Deli Lama brings kosher Buddhism to S.F. seminar

Lama Surya Das is a close associate and sometime bodyguard to the Dalai Lama, but to his mother, he is the "deli lama," still just a kibbitzing Jewish kid from Long Island.

Surya Das, a frequent retreat leader in the Bay Area, has been given several names due to his public visibility and his crossing from Judaism to Buddhism.

In his New York hometown, he is Jeffrey Miller, son of the "mama lama," as his mother deems herself.

To Internet buffs, he is the "Ask a Lama" who fields questions about Buddhism on-line. The Boston Globe dubbed him "lama with the yarmulke."

His Buddhist name, Surya Das, means "servant of the sun," and was bestowed upon him by his first master.

Surya Das, who lives in Concord, Mass., will be a guest lecturer Sunday at the Learning Annex in San Francisco. He will present a three-hour discussion on "How Buddhism Can Improve Your Life."

Many consider the lama, who calls himself Jewish by parentage and Buddhist by training and inclination, the most highly trained American lama, or spiritual leader, in the Tibetan tradition.

In fact, he is respected as a religious teacher by people from many different faiths. Surya Das said he receives calls from rabbis seeking advice on topics ranging from Jewish meditation to how to reach younger populations.

On the subject of Jewish meditation, the lama, who has studied Kabbalah, points out that Buddhist meditation techniques are nonsectarian. All meditation, he said, should "redress imbalances we feel and awaken the divine within ourselves and within life."

As for reaching younger groups: "Write best-sellers and be active on the Internet," he said.

Surya Das is the author of "Awakening the Buddha Within: Tibetan Wisdom for the Western World," a popular book on how to access the practical side of Eastern thought.

His Web site — — receives nearly 20,000 hits a month. Dzogchen is a Buddhist group that he founded. One reason his Internet site is so successful, the lama claims, is because "there is no charge and no bowing."

Though Surya Das said he has not abandoned Judaism, he made a major break from it after finding the suburban Jewish life in the 1960s "stifled any sense of spirituality."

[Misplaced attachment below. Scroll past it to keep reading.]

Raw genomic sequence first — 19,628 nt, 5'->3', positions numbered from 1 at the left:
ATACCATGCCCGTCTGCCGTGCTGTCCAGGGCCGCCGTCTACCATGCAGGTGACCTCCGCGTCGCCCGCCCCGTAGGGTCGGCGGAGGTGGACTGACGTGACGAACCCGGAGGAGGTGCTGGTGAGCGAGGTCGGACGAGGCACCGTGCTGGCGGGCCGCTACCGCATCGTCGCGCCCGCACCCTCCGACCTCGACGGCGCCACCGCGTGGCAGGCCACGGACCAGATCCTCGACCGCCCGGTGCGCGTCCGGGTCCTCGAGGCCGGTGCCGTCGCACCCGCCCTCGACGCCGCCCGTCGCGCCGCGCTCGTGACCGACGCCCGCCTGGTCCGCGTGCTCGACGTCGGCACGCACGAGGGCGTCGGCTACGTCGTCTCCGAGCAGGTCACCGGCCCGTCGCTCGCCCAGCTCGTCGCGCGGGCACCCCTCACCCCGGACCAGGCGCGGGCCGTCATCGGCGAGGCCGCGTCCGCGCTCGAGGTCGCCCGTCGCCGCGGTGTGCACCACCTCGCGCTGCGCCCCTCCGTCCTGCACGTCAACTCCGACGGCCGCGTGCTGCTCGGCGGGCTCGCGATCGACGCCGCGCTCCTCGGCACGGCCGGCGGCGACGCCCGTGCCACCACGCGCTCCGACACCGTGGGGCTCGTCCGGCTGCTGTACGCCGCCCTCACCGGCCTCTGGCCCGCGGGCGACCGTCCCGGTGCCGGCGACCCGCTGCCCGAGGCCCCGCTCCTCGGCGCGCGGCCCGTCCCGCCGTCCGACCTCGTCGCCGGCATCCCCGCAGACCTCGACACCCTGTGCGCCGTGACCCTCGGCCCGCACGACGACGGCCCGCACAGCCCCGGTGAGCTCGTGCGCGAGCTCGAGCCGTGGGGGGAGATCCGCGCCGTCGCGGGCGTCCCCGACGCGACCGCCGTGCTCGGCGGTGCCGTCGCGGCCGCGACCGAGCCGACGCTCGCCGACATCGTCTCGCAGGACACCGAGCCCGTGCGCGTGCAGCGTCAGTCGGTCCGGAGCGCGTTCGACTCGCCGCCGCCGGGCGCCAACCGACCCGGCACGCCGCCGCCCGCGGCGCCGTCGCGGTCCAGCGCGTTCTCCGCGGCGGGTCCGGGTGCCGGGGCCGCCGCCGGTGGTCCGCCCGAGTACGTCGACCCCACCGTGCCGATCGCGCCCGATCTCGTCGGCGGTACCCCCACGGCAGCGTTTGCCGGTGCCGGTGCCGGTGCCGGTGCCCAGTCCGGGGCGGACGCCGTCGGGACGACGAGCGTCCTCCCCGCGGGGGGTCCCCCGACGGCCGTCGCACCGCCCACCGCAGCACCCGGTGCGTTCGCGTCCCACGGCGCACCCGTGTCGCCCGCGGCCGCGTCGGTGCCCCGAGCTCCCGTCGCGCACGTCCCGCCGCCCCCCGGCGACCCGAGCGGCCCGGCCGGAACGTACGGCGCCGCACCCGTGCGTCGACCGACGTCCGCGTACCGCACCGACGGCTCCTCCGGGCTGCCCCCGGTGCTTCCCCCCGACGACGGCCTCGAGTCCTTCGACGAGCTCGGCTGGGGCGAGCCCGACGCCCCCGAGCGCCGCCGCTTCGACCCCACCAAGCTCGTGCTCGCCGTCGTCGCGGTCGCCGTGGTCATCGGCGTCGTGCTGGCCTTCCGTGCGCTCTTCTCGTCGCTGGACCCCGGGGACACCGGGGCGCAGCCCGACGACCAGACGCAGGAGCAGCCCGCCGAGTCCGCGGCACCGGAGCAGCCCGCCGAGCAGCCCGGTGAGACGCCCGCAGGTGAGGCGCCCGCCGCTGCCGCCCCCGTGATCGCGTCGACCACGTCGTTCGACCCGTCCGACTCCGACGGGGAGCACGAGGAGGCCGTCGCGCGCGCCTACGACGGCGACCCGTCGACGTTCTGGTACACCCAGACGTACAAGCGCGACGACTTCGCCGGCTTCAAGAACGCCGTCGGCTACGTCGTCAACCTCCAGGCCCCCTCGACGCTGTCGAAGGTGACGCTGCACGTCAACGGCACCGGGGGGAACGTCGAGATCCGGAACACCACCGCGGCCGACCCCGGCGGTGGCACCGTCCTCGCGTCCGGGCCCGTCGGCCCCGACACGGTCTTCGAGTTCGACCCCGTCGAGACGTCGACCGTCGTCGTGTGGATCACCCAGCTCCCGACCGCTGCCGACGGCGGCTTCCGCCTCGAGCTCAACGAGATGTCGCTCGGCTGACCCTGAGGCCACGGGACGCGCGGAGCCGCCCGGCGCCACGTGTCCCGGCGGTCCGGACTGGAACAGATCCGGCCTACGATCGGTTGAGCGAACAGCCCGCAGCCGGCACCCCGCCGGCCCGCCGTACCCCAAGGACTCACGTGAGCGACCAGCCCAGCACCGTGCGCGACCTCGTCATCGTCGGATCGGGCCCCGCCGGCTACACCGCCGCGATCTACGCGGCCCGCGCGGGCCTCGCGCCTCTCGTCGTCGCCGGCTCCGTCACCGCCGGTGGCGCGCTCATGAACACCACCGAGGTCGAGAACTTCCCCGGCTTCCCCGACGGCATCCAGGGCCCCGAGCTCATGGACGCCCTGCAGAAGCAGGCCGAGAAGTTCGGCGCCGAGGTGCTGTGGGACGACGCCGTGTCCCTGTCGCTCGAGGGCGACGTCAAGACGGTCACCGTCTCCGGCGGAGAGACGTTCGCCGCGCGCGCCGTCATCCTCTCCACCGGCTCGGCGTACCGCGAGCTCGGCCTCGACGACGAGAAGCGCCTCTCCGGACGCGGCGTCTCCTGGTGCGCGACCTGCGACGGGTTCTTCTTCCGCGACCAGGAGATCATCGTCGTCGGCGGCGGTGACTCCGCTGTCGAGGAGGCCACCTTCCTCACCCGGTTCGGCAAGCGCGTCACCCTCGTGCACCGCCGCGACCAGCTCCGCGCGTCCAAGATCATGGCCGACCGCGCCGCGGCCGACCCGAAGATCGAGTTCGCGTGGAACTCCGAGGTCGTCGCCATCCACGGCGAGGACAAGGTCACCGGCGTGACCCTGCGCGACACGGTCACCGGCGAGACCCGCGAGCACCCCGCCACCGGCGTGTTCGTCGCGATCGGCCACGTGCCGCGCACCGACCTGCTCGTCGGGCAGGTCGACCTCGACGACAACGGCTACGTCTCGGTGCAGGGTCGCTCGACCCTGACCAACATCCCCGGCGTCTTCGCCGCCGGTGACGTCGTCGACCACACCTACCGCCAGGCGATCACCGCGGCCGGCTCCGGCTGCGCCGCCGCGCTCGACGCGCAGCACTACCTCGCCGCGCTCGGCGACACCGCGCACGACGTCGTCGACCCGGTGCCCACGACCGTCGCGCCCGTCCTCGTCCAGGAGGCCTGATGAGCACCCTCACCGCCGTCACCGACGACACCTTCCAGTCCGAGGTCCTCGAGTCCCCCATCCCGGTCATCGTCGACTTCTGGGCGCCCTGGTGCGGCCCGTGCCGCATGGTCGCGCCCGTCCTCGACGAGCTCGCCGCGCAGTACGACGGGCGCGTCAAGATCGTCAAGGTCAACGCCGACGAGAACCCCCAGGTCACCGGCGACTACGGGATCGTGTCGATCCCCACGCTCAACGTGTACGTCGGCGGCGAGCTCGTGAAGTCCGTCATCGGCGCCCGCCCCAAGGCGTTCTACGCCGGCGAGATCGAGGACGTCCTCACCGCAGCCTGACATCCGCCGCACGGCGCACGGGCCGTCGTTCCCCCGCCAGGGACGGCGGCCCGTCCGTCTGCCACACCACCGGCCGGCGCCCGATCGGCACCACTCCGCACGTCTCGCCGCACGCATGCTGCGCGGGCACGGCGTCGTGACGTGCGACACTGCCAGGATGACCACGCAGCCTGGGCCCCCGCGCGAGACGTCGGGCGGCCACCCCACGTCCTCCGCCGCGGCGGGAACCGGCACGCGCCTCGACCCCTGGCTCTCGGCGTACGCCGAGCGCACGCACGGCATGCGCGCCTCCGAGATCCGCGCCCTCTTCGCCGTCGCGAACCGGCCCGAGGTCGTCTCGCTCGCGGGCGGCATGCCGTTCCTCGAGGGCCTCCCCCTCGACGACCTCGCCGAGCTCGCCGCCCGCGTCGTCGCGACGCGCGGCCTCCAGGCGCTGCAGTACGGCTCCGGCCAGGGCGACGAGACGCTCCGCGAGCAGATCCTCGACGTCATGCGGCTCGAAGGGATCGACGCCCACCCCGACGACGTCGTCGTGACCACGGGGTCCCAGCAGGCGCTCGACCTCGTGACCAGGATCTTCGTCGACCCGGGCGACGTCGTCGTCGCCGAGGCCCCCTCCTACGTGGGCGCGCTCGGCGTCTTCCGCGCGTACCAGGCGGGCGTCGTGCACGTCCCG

Attending college during the Vietnam War, he developed a sense of urgency to promote peace. However, radical political action collapsed for him when he was tear-gassed while marching in Washington, D.C. and, then, when his best friend's girlfriend was killed at Kent State in 1970.

He boarded a plane to India the next year. "I went to the East and never came back," he said.

Since becoming trained as a lama, Surya Das has returned to America as "a spiritual activist" for Buddhism. He founded a monastery in Woodstock, N.Y. and translated several spiritual books.

His mission, however, is not to be a missionary. "You don't have to convert to practice Buddhism or meditation," he said. "It's more of an ethical and psychological philosophy of awakening."

His teachings seek to nourish the spiritual hunger he finds in the world, including, he said, among many Jews.

Since there are many commonalities between Judaism and Buddhism, according to Surya Das, there are a disproportionate number of Buddhist teachers who are Jewish.

"Because Judaism is a questioning religion, because Jews wander and believe in a formless God — while Buddhism is formless truth — there is a lot of influence for Buddhists" in Judaism, he said.

The lama has led retreats and seminars in Israel. There, he stresses the message that people need to recognize their interconnections and empathize with others.

He believes "each side in the Middle East conflict has an honorable position. They all pray to the same God. They must be able to find some common ground sooner or later."

In the past few years, Surya Das has been working on collecting Chassidic tales from his friend, the late Rabbi Shlomo Carlebach. "He had dozens of stories to tell that helped to open my eyes to Judaism," he said.

Carlebach, the lama jokingly related, once said to him, "Surya, the goyim don't need you, we need you!"

Surya Das has spoken at several synagogues and Jewish events. What attracts him to speaking, and people to listen, is his light-hearted approach to wisdom.

"If it is too serious, it becomes a guilt-driven penance," he said. "I try to emphasize the joy of the connection of divine living."

When asked what Jews could do to live more spiritually, the lama advised, "make it very practical. Do a mitzvah every day, see if that changes your life. Then you can get into deeper studies."